Belgian refugees outside the General Buildings in Aldwych, home to the War Refugees Committee.

Belgian refugees outside the General Buildings in Aldwych, home to the War Refugees Committee.

belgian refugees

One of the first reactions to the outbreak of war was a huge wave of outrage and sympathy for the displaced Belgians as Germany invaded their homeland in August 1914.

An estimated quarter of a million fled to England, many arriving in London. As early as October 1914, numbers 74-78 (then 25-28) Gloucester Place were allowed to be used for refugees, joined in November by 82 Crawford Street and in January 1915 by 36-40 Blandford Street.

The St Marylebone Belgian Refugees fund was headed by the mayor and had raised £200-£300 by the end of 1914. Concerts were held in aid of the refugees, letters appealing for support sent to the newspaper, and furniture and clothes donated to the cause. 

The Marylebone Record commenting on the opening of 82 Crawford Street to refugees.

The Marylebone Record commenting on the opening of 82 Crawford Street to refugees.

76-78 (formerly 25-28) Gloucester Place - home for Belgian refugees.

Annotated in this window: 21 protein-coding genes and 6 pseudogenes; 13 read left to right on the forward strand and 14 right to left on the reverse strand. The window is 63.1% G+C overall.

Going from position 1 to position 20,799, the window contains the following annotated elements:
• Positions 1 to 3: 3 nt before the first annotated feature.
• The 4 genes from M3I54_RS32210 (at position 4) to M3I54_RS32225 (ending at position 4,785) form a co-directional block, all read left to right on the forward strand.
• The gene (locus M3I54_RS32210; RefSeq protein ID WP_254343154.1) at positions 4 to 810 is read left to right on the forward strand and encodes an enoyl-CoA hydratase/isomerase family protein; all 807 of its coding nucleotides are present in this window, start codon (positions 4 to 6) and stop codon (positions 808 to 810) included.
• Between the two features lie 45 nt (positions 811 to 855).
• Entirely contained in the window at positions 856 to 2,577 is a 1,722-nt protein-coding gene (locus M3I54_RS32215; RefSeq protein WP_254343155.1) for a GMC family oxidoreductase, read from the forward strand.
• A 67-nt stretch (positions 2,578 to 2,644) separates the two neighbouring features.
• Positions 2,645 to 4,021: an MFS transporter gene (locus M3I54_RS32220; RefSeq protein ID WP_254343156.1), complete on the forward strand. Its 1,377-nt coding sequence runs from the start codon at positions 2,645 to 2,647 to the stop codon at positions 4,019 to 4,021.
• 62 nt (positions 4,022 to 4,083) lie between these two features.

76-78 (formerly 25-28) Gloucester Place - home for Belgian refugees.


OPENING THE GARDEN SQUARES

A letter to The Times from Mrs Marion Repton in May 1916 sparked a campaign to open London’s private garden squares for convalescing soldiers and officers to use for relaxation. The Times took up the cause and many signed up to the scheme. Portman Square, Bryanston Square, Manchester Square and Cavendish Square were among those which opened their gates.

The visit of Charles Dawburn from The Times was recorded in The Howard de Walden Estate minute book, July 1916.

The visit of Charles Dawburn from The Times was recorded in The Howard de Walden Estate minute book, July 1916.

The open gardens were commented on in the Marylebone Record, August 1916.

The open gardens were commented on in the Marylebone Record, August 1916.